Scratch resistance a challenge for PP interior parts

  • 14-Mar-2011 12:15 EDT
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SEM surface image of a PP block copolymer after a scratch test. PP block copolymer can provide good impact strength, but its scratch resistance is not as good as other PP base resins such as HIPP (High Isotacticity PP).

Polypropylene (PP) resins and compounds are being widely used in various automotive interior plastic parts such as instrument panels, door trims, console, and pillar trims due to their versatility, wide range of physical and mechanical properties, excellent processability and recyclability, and relatively low material cost. PP compounds have been replacing engineering plastics such as ABS (acrylonitrile butadiene styrene) and PC (polycarbonate)/ABS for years.

Scratch resistance is one of the key requirements for materials in molded-in-color interior applications. This subject has been one of the major technical challenges for automotive industry engineers working with parts made of PP resins or compounds, and its importance has been increasing over the past decade for most global OEMs.

The scratch phenomenon of plastic materials is the surface deformation by external friction force and usually accompanies whitening on the damaged area. The level of scratch damage on a part depends on the speed, force, and geometry of the damaging object, the grain type and depth, surrounding temperature and humidity, and material properties.

There are several governing factors that determine the scratch characteristics of plastic materials—e.g., the crystallinity and mechanical strength of the base resins, impact modifiers, fillers, additives, pigments, and surface morphology. Engineers from Hyundai Motors’ Polymeric Materials Research Team investigated the contribution of each major component in PP compounds to the scratch phenomenon and established general guidelines to achieve a desirable level of scratch resistance in designing PP compounds. The researchers will present their findings at the SAE World Congress as part of the “Advances in Instrument Panels and Interiors” technical session on Wednesday, April 13.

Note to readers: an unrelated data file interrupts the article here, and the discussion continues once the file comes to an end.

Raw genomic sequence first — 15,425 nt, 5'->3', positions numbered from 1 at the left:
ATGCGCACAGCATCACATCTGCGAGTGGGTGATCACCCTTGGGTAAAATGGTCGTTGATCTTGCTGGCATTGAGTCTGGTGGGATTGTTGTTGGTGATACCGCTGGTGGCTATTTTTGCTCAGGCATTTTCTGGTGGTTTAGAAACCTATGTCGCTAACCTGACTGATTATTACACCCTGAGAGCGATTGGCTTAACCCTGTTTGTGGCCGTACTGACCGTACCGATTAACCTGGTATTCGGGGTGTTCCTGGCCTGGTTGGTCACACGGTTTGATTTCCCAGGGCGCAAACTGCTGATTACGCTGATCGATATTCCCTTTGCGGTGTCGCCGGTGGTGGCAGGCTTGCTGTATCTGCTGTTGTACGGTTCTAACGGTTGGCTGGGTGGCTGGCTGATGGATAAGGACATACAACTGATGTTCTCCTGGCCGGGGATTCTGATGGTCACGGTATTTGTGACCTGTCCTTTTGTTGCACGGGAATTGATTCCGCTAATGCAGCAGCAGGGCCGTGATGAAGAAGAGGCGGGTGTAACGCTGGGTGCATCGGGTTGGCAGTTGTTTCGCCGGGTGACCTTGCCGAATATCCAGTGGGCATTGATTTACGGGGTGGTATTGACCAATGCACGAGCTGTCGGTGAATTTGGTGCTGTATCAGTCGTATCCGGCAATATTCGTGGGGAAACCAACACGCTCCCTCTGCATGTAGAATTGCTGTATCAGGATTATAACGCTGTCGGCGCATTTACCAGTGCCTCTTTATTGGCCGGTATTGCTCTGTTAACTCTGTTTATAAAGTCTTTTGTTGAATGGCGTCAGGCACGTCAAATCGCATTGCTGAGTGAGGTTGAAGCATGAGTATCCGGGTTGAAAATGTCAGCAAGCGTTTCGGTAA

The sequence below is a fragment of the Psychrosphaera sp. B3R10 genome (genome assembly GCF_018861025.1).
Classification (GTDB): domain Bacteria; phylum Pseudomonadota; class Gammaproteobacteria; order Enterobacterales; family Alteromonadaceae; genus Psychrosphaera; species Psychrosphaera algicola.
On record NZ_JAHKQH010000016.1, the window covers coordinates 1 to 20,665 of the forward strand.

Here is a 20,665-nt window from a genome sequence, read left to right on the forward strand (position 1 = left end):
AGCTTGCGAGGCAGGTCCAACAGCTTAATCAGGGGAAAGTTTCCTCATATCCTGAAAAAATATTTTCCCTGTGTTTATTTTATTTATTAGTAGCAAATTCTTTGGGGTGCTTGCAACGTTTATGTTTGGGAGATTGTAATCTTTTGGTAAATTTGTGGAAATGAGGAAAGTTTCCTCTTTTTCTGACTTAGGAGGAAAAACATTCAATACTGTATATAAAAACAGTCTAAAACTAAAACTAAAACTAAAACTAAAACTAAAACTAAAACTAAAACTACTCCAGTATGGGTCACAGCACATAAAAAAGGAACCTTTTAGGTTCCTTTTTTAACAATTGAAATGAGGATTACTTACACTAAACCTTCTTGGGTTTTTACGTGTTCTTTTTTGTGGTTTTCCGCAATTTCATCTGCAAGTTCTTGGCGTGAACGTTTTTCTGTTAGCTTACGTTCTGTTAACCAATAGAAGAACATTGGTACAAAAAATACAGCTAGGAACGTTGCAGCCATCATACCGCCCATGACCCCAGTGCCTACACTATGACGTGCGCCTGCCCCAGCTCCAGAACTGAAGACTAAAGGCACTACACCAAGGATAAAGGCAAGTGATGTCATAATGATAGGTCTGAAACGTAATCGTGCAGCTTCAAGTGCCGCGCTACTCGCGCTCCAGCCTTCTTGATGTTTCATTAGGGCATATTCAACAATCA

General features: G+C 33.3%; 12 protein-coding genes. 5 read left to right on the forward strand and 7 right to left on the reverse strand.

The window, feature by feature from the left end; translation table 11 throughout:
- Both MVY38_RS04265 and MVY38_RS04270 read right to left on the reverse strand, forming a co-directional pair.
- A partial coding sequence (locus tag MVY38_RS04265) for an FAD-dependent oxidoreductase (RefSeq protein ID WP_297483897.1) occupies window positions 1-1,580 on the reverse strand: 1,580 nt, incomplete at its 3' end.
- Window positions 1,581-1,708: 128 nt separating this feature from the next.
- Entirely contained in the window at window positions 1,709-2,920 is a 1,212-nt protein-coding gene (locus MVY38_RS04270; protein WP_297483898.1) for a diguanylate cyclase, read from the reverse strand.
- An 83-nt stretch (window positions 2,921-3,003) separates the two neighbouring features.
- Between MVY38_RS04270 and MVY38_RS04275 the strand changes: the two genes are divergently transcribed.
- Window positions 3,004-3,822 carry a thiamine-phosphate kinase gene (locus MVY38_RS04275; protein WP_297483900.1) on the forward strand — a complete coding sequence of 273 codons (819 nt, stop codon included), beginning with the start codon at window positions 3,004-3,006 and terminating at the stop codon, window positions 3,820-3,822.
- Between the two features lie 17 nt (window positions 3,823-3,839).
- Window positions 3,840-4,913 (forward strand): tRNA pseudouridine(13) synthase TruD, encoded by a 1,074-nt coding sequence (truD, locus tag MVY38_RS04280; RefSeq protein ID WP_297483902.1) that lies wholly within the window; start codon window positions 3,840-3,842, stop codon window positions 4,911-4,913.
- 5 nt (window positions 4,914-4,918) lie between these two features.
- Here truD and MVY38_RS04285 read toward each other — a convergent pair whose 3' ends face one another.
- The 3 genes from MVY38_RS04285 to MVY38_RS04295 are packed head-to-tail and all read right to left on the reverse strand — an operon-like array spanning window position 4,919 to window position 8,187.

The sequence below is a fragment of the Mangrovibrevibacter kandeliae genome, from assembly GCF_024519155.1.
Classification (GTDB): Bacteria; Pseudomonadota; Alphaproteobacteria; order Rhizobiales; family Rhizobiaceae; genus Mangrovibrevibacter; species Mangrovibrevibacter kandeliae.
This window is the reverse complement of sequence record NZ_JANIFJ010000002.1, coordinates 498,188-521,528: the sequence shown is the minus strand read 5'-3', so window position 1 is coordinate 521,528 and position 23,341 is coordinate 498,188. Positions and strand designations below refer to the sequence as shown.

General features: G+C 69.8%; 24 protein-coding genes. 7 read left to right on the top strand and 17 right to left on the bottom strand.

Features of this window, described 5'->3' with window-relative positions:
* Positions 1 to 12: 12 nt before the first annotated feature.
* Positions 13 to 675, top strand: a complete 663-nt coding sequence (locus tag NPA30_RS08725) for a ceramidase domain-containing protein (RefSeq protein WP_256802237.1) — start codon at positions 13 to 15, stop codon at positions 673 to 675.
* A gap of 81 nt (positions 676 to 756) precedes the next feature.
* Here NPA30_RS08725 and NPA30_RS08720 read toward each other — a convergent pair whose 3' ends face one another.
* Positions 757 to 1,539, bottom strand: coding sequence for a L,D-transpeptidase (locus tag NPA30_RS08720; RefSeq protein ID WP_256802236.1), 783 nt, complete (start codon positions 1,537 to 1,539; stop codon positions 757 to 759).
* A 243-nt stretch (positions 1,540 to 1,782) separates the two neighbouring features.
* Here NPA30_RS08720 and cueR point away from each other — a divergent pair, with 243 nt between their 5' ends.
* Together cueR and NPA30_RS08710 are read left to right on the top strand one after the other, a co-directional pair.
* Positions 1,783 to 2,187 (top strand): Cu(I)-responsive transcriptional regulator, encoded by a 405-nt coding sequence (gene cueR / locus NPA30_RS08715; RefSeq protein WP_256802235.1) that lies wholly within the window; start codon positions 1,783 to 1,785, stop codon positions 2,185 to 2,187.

The scratch phenomenon

Scratching is usually characterized by surface crazing and cracking, debonding, formation of cavities, and micro-voids—referred to as “micro-zones.” A scratched surface usually shows whitening. The damaged area looks brighter than other areas due to the light scattering by the micro-zones.

In general, the level of whitening increases with the number of phases in the base resins. PP block copolymers contain EPR (ethylene propylene rubber) domains in homo PP matrix phase and exhibit more visible white lines than homo PP. This is because more micro-zones are formed by debonding of the weak rubber domains from the matrix by the friction force during scratch of PP block copolymers.

SEM images on the scratched surface of a talc-filled PP material show that the talc particles exposed to the surface by the resin-rich skin layer being removed during scratch increase the level of whitening by light scattering. As adding rubbers or fillers into the PP matrix, the whitening becomes more severe due to the debonding during scratch. The bonding force between filler and PP matrix is generally not strong and is easily debonded by scratch, resulting in formation of micro-zones and whitening. If the adhesion between PP matrix and fillers can be enhanced, the formation of micro-zones and the severity of the whitening can be reduced.

Surface hardness is another factor in determining the scratch resistance. In general, higher surface hardness is achieved with lower molecular weight PP chains than high molecular weight chains. This is due to the faster crystallization with shorter chains, resulting in higher crystallinity after the polymer melt cools down after fabrication. Higher crystallinity accompanies a higher tensile strength as well.